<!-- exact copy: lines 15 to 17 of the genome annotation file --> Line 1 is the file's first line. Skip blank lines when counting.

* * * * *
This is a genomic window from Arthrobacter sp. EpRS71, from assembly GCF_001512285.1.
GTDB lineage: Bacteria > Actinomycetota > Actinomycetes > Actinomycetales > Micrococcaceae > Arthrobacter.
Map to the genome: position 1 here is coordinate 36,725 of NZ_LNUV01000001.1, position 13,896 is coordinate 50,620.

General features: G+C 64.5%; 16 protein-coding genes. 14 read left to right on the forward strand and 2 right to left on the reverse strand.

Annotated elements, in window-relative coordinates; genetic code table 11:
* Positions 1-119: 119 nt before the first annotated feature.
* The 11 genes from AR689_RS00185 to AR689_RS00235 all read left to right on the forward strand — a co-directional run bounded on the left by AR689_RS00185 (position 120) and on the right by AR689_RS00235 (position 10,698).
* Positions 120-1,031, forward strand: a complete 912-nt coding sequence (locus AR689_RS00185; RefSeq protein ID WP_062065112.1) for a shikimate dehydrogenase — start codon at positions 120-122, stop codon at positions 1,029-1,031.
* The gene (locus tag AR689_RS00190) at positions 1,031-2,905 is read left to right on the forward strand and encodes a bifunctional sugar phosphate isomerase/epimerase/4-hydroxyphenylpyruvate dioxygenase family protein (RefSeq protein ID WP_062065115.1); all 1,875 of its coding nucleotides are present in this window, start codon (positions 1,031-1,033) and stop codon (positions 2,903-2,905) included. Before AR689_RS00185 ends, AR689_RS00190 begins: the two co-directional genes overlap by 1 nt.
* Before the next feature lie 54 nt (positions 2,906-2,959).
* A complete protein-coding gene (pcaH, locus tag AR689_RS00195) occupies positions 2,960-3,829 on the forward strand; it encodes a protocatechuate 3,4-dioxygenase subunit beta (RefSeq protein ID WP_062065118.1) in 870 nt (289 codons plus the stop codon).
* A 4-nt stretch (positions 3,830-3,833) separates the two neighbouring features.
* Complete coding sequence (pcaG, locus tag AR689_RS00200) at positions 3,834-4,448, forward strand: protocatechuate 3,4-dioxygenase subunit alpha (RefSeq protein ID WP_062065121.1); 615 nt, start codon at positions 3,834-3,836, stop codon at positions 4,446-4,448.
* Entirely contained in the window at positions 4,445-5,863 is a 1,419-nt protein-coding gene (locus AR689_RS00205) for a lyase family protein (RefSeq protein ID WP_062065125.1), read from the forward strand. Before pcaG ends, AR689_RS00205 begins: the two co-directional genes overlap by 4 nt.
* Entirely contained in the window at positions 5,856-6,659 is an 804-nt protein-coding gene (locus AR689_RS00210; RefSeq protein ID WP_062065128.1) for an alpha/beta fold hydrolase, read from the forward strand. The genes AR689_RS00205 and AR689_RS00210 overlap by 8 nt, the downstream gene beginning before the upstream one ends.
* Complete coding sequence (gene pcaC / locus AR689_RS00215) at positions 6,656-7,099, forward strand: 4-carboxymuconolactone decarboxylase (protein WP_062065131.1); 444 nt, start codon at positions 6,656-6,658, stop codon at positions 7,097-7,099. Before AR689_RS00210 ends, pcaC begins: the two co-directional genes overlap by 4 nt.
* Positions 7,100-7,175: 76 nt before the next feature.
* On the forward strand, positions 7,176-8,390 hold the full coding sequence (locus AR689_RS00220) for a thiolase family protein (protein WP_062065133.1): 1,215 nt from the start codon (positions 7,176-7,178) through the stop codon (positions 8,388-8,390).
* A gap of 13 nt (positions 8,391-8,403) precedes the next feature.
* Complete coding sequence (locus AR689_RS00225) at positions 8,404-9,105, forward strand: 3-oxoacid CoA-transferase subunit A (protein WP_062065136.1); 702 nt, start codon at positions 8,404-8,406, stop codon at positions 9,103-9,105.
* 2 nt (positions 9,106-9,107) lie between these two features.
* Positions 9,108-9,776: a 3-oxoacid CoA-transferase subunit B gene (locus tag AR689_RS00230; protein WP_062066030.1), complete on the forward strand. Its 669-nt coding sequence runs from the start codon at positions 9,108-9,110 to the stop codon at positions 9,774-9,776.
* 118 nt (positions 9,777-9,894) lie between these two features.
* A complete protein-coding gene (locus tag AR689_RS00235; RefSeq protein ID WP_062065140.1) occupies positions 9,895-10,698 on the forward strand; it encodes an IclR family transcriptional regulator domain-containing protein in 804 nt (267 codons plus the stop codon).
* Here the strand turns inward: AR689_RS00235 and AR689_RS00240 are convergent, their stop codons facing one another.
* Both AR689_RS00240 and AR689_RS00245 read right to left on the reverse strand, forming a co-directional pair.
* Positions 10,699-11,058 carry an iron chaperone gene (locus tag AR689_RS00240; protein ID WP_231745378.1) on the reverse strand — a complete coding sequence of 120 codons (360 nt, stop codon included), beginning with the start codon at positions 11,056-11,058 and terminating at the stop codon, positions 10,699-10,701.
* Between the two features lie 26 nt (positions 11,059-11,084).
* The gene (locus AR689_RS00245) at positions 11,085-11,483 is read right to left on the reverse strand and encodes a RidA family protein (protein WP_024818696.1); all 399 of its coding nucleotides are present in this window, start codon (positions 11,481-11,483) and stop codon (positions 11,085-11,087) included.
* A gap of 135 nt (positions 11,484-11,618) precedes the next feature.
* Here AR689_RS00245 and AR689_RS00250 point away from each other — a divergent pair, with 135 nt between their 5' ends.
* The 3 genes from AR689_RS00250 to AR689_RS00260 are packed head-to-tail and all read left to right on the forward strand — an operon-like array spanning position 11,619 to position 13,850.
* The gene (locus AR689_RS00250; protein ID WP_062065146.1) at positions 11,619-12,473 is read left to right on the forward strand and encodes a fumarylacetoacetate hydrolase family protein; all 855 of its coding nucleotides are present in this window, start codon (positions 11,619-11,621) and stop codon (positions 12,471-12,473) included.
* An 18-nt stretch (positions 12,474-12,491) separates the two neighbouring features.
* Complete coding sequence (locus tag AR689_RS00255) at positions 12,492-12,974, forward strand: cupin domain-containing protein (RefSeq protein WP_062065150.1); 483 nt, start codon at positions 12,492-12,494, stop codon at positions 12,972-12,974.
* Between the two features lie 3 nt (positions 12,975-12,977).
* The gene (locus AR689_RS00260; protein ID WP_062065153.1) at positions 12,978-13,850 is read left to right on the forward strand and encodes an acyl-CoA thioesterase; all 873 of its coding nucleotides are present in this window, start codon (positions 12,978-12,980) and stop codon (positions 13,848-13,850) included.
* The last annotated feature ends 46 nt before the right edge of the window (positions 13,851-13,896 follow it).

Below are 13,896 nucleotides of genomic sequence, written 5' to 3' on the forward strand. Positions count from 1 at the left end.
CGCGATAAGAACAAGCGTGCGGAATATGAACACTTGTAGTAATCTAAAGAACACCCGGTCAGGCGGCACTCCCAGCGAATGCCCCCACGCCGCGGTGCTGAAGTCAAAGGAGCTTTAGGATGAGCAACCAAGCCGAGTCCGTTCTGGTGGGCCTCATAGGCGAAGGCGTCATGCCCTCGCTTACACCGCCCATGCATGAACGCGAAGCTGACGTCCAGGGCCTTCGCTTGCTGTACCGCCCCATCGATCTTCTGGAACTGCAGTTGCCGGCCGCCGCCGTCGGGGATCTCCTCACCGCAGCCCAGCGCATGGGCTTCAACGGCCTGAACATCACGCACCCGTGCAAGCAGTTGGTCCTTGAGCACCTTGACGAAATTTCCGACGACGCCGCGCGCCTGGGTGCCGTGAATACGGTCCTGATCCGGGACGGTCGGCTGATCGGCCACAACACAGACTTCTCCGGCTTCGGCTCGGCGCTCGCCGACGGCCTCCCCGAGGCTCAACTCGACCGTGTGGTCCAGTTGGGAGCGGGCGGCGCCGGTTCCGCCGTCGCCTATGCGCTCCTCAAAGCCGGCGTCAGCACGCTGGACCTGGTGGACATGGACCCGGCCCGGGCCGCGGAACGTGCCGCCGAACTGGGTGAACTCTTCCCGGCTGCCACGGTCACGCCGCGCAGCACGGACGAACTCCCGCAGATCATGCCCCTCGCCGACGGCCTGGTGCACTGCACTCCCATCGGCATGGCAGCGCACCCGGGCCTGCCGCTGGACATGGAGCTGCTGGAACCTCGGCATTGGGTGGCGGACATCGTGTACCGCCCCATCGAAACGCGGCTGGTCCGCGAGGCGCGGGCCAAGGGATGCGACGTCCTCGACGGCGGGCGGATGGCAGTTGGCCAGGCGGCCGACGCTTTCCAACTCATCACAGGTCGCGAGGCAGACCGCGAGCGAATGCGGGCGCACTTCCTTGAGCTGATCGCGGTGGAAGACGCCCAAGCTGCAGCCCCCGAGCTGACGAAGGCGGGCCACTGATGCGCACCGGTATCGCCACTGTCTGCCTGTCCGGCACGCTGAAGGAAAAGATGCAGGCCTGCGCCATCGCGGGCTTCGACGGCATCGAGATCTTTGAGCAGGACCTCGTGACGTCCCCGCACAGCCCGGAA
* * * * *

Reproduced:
* Entirely contained in the window at positions 5,856-6,659 is an 804-nt protein-coding gene (locus AR689_RS00210; RefSeq protein ID WP_062065128.1) for an alpha/beta fold hydrolase, read from the forward strand. The genes AR689_RS00205 and AR689_RS00210 overlap by 8 nt, the downstream gene beginning before the upstream one ends.
* Complete coding sequence (gene pcaC / locus AR689_RS00215) at positions 6,656-7,099, forward strand: 4-carboxymuconolactone decarboxylase (protein WP_062065131.1); 444 nt, start codon at positions 6,656-6,658, stop codon at positions 7,097-7,099. Before AR689_RS00210 ends, pcaC begins: the two co-directional genes overlap by 4 nt.
* Positions 7,100-7,175: 76 nt before the next feature.